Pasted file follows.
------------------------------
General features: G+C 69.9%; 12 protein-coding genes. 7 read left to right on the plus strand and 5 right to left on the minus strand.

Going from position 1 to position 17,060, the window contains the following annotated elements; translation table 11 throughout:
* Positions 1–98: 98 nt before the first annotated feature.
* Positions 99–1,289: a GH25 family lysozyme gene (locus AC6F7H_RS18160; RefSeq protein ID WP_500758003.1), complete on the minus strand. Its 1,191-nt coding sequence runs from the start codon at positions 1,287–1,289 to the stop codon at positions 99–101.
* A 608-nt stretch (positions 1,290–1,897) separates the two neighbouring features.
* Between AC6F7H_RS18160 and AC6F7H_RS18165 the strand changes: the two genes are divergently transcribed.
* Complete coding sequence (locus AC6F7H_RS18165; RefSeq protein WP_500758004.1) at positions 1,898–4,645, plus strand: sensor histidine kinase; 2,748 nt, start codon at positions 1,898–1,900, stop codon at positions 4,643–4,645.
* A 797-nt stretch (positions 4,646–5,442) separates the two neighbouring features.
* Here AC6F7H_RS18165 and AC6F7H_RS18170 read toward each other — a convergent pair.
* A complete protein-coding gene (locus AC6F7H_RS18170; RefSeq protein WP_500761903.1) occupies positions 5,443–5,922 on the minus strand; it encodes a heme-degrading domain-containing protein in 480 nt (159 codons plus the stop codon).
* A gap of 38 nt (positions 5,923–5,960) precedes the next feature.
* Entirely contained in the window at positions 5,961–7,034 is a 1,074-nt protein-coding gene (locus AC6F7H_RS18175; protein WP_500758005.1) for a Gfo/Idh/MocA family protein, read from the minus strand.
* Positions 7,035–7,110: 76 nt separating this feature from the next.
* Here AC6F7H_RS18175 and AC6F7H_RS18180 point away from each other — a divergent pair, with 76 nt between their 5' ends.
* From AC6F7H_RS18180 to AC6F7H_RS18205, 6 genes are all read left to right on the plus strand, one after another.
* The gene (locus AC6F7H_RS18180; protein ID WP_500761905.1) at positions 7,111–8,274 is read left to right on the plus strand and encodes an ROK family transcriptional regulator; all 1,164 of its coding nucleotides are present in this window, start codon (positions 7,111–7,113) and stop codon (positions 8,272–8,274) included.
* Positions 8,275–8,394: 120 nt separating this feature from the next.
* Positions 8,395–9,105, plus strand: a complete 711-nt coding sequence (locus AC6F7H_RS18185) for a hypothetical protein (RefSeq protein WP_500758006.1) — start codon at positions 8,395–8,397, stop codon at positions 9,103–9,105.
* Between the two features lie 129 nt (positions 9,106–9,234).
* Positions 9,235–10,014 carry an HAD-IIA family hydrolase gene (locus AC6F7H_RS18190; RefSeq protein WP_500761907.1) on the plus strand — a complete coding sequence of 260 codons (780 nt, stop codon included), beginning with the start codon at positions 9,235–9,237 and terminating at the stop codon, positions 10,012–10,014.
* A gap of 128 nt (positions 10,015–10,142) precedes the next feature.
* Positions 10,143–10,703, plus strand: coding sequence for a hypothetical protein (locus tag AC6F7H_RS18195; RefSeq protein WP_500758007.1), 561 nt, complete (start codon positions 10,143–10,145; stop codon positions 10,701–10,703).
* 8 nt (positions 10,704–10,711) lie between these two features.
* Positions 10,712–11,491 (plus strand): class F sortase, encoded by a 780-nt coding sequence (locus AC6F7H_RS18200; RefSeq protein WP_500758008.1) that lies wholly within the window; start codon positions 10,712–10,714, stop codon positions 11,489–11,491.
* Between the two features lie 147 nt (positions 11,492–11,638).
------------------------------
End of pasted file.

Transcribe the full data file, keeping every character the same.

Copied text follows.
General features: G+C 69.9%; 12 protein-coding genes. 7 read left to right on the plus strand and 5 right to left on the minus strand.

Going from position 1 to position 17,060, the window contains the following annotated elements; translation table 11 throughout:
* Positions 1–98: 98 nt before the first annotated feature.
* Positions 99–1,289: a GH25 family lysozyme gene (locus AC6F7H_RS18160; RefSeq protein ID WP_500758003.1), complete on the minus strand. Its 1,191-nt coding sequence runs from the start codon at positions 1,287–1,289 to the stop codon at positions 99–101.
* A 608-nt stretch (positions 1,290–1,897) separates the two neighbouring features.
* Between AC6F7H_RS18160 and AC6F7H_RS18165 the strand changes: the two genes are divergently transcribed.
* Complete coding sequence (locus AC6F7H_RS18165; RefSeq protein WP_500758004.1) at positions 1,898–4,645, plus strand: sensor histidine kinase; 2,748 nt, start codon at positions 1,898–1,900, stop codon at positions 4,643–4,645.
* A 797-nt stretch (positions 4,646–5,442) separates the two neighbouring features.
* Here AC6F7H_RS18165 and AC6F7H_RS18170 read toward each other — a convergent pair.
* A complete protein-coding gene (locus AC6F7H_RS18170; RefSeq protein WP_500761903.1) occupies positions 5,443–5,922 on the minus strand; it encodes a heme-degrading domain-containing protein in 480 nt (159 codons plus the stop codon).
* A gap of 38 nt (positions 5,923–5,960) precedes the next feature.
* Entirely contained in the window at positions 5,961–7,034 is a 1,074-nt protein-coding gene (locus AC6F7H_RS18175; protein WP_500758005.1) for a Gfo/Idh/MocA family protein, read from the minus strand.
* Positions 7,035–7,110: 76 nt separating this feature from the next.
* Here AC6F7H_RS18175 and AC6F7H_RS18180 point away from each other — a divergent pair, with 76 nt between their 5' ends.
* From AC6F7H_RS18180 to AC6F7H_RS18205, 6 genes are all read left to right on the plus strand, one after another.
* The gene (locus AC6F7H_RS18180; protein ID WP_500761905.1) at positions 7,111–8,274 is read left to right on the plus strand and encodes an ROK family transcriptional regulator; all 1,164 of its coding nucleotides are present in this window, start codon (positions 7,111–7,113) and stop codon (positions 8,272–8,274) included.
* Positions 8,275–8,394: 120 nt separating this feature from the next.
* Positions 8,395–9,105, plus strand: a complete 711-nt coding sequence (locus AC6F7H_RS18185) for a hypothetical protein (RefSeq protein WP_500758006.1) — start codon at positions 8,395–8,397, stop codon at positions 9,103–9,105.
* Between the two features lie 129 nt (positions 9,106–9,234).
* Positions 9,235–10,014 carry an HAD-IIA family hydrolase gene (locus AC6F7H_RS18190; RefSeq protein WP_500761907.1) on the plus strand — a complete coding sequence of 260 codons (780 nt, stop codon included), beginning with the start codon at positions 9,235–9,237 and terminating at the stop codon, positions 10,012–10,014.
* A gap of 128 nt (positions 10,015–10,142) precedes the next feature.
* Positions 10,143–10,703, plus strand: coding sequence for a hypothetical protein (locus tag AC6F7H_RS18195; RefSeq protein WP_500758007.1), 561 nt, complete (start codon positions 10,143–10,145; stop codon positions 10,701–10,703).
* 8 nt (positions 10,704–10,711) lie between these two features.
* Positions 10,712–11,491 (plus strand): class F sortase, encoded by a 780-nt coding sequence (locus AC6F7H_RS18200; RefSeq protein WP_500758008.1) that lies wholly within the window; start codon positions 10,712–10,714, stop codon positions 11,489–11,491.
* Between the two features lie 147 nt (positions 11,492–11,638).